What’s your process for communicating? Where should folks go if they don’t have the answer to something? By proactively answering these questions, you’ll avoid situations where people feel like they need to go chasing answers.

“Look into playbooks and create a standard procedure for handling incidents. Triaging, who to contact, what to do, etc. Add to these playbooks over time. Ensure your CEO is told about incidents (of specific severities) after they’re handled to help build trust in the process.”—reddit user

By not being proactive about communication here, you leave a lot of room for assumptions and this is when nerves go on high alert.

Don't leave your process to chance

Whilst documenting your response goes a long way, getting your processes into a place where documents aren’t required is even better. The best way for folks to know what to do in an incident, is to provide them instructions when it’s contextually relevant. This is exactly where can help!

Learn more

Use your post-incident process to seek and act on feedback from people at all levels, not just engineers

All of these processes are living things. There’s always room for improvement and things you can do to make everyone feel more confident in the process.

It’s tempting for post-incident learning to be focused on the actual issue you face, with the incident process itself falling down the priority list. But digging into the details on how you responded is equally important, and the post-incident process is perfect for gathering input from folks at all levels, particularly executives.

Remember, executives ultimately want to know that everything is running smoothly, but you also need the space to manage the incident. To marry the two together, you can consider asking some of the following questions during a post-mortem meeting:

  • Did you see anything during our response process that concerned you?
  • How often do you expect comms during an incident of similar severity?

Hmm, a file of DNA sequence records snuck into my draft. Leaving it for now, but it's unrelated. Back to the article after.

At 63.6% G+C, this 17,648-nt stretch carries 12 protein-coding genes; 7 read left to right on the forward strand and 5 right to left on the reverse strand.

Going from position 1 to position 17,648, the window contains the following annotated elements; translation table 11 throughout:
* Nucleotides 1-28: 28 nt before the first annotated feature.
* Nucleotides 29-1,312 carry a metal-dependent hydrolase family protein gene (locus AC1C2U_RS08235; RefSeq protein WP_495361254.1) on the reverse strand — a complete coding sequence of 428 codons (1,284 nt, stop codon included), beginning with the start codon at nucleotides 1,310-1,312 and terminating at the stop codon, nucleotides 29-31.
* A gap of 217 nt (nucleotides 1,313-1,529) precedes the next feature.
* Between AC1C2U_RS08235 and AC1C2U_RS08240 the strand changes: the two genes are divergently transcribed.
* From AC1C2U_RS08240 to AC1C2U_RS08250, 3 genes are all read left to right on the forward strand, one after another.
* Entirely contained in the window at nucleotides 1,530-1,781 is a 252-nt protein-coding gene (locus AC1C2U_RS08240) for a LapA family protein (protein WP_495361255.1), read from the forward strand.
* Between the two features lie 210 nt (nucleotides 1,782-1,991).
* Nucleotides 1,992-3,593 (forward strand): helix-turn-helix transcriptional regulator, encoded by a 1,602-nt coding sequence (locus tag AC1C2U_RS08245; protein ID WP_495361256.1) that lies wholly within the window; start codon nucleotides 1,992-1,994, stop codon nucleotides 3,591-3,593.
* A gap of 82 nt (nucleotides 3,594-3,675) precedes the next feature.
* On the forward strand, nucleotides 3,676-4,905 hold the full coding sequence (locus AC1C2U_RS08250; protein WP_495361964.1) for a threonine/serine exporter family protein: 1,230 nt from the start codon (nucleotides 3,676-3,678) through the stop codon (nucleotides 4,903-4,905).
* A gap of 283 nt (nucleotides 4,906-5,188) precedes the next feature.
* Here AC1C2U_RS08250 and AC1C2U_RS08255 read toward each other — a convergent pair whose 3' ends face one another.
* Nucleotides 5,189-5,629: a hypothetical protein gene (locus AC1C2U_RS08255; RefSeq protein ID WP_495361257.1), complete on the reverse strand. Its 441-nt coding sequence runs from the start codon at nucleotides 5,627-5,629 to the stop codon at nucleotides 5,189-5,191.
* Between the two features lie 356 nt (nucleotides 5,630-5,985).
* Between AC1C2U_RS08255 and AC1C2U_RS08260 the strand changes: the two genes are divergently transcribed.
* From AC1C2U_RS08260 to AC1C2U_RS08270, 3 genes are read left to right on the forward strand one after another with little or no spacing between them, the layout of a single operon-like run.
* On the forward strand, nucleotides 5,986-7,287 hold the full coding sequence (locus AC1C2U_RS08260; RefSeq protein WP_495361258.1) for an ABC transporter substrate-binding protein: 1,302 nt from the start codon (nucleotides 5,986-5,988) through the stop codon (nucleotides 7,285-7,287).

• Is there any context that we didn’t provide that would’ve been helpful for you to have?
  • During an incident of X severity, what do you need to know immediately to be able to have more confidence in our response?

By getting answers to these questions directly, you’ll be able to make any necessary changes to your response process so that you can focus on the incident, and executives can be primed with the knowledge they need at the onset.

Incident management is a team sport

Incident management is not solely about response. It’s about your entire organization coming together to resolve incidents as quickly as possible. But if there’s a sense of “us vs them” or, in this case, “engineers vs executives,” it can be hard to leverage the expertise of everyone involved.

This can quickly turn into a much bigger problem down the line. When folks feel like their well-meaning opinions aren’t being heard or their questions aren’t being answered proactively, this is when they’ll feel like they have no choice but to chase them.

Executive teams ultimately want to know that things are being handled by the folks best equipped to do so. Incident management is no exception.

No one wants to field a list of questions during the middle of an incident—but to avoid this you have to be proactive about a few things: 

  • Answering any questions before they come up. Process documentation is your winning ticket here
  • Overshare during incidents! Big gaps between updates leaves a lot of room for assumptions and, eventually, questions
  • When questions do come up, filtering them into the appropriate channel to be handled by a single designated person
  • Loop executives into any iterations of your response process so they feel heard and their expertise and perspective is baked in

As long as you’re covering these bases, you should be in a better position to focus on the incident while giving executives the context they need to be helpful, and ultimately help the organization.

Remember, everyone feels the pain of incidents. But as long as everyone is on the same page, you can run them more effectively and mitigate any fallout before it happens.

Picture of Chris Evans
Chris Evans
Co-Founder & CPO

I'm one of the co-founders and the Chief Product Officer of I've spent my whole career working in engineering.

Operational excellence starts here